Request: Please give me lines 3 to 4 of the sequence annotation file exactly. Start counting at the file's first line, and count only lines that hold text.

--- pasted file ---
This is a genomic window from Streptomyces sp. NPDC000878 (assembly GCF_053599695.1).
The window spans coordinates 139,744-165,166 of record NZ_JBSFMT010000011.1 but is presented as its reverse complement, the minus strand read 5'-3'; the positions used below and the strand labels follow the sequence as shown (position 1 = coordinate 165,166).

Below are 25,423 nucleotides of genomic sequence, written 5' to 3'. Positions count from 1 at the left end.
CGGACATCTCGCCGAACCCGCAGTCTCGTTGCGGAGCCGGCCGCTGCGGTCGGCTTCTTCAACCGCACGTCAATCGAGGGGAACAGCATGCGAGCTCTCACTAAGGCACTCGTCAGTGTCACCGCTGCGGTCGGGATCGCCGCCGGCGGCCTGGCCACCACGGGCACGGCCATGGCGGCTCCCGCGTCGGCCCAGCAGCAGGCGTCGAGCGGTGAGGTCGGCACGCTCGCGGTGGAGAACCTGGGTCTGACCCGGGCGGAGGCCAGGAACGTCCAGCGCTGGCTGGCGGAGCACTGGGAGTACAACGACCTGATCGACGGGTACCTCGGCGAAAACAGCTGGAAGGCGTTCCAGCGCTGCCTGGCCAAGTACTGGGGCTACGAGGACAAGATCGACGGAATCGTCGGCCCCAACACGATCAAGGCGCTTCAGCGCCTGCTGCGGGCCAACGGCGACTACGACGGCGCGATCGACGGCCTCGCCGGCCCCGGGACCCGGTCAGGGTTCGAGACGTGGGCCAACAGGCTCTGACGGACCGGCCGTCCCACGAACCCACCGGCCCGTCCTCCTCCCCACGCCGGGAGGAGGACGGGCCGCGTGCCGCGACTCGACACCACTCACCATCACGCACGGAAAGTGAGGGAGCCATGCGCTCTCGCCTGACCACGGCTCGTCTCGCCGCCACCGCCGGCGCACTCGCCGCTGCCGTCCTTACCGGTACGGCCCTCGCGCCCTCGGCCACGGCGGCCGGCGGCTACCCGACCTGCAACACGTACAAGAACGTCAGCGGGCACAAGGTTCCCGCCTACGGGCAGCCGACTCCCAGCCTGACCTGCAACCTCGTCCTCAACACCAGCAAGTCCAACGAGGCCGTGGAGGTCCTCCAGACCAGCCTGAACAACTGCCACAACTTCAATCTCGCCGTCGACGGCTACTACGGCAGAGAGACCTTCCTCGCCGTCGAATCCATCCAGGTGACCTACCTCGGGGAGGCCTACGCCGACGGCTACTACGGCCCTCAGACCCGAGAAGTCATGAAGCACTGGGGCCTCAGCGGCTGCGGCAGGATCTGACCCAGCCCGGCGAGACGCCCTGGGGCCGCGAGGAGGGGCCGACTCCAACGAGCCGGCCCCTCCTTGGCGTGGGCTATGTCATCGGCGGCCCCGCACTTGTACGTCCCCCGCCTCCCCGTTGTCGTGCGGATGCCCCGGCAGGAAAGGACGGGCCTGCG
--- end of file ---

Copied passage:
Below are 25,423 nucleotides of genomic sequence, written 5' to 3'. Positions count from 1 at the left end.
CGGACATCTCGCCGAACCCGCAGTCTCGTTGCGGAGCCGGCCGCTGCGGTCGGCTTCTTCAACCGCACGTCAATCGAGGGGAACAGCATGCGAGCTCTCACTAAGGCACTCGTCAGTGTCACCGCTGCGGTCGGGATCGCCGCCGGCGGCCTGGCCACCACGGGCACGGCCATGGCGGCTCCCGCGTCGGCCCAGCAGCAGGCGTCGAGCGGTGAGGTCGGCACGCTCGCGGTGGAGAACCTGGGTCTGACCCGGGCGGAGGCCAGGAACGTCCAGCGCTGGCTGGCGGAGCACTGGGAGTACAACGACCTGATCGACGGGTACCTCGGCGAAAACAGCTGGAAGGCGTTCCAGCGCTGCCTGGCCAAGTACTGGGGCTACGAGGACAAGATCGACGGAATCGTCGGCCCCAACACGATCAAGGCGCTTCAGCGCCTGCTGCGGGCCAACGGCGACTACGACGGCGCGATCGACGGCCTCGCCGGCCCCGGGACCCGGTCAGGGTTCGAGACGTGGGCCAACAGGCTCTGACGGACCGGCCGTCCCACGAACCCACCGGCCCGTCCTCCTCCCCACGCCGGGAGGAGGACGGGCCGCGTGCCGCGACTCGACACCACTCACCATCACGCACGGAAAGTGAGGGAGCCATGCGCTCTCGCCTGACCACGGCTCGTCTCGCCGCCACCGCCGGCGCACTCGCCGCTGCCGTCCTTACCGGTACGGCCCTCGCGCCCTCGGCCACGGCGGCCGGCGGCTACCCGACCTGCAACACGTACAAGAACGTCAGCGGGCACAAGGTTCCCGCCTACGGGCAGCCGACTCCCAGCCTGACCTGCAACCTCGTCCTCAACACCAGCAAGTCCAACGAGGCCGTGGAGGTCCTCCAGACCAGCCTGAACAACTGCCACAACTTCAATCTCGCCGTCGACGGCTACTACGGCAGAGAGACCTTCCTCGCCGTCGAATCCATCCAGGTGACCTACCTCGGGGAGGCCTACGCCGACGGCTACTACGGCCCTCAGACCCGAGAAGTCATGAAGCACTGGGGCCTCAGCGGCTGCGGCAGGATCTGACCCAGCCCGGCGAGACGCCCTGGGGCCGCGAGGAGGGGCCGACTCCAACGAGCCGGCCCCTCCTTGGCGTGGGCTATGTCATCGGCGGCCCCGCACTTGTACGTCCCCCGCCTCCCCGTTGTCGTGCGGATGCCCCGGCAGGAAAGGACGGGCCTGCG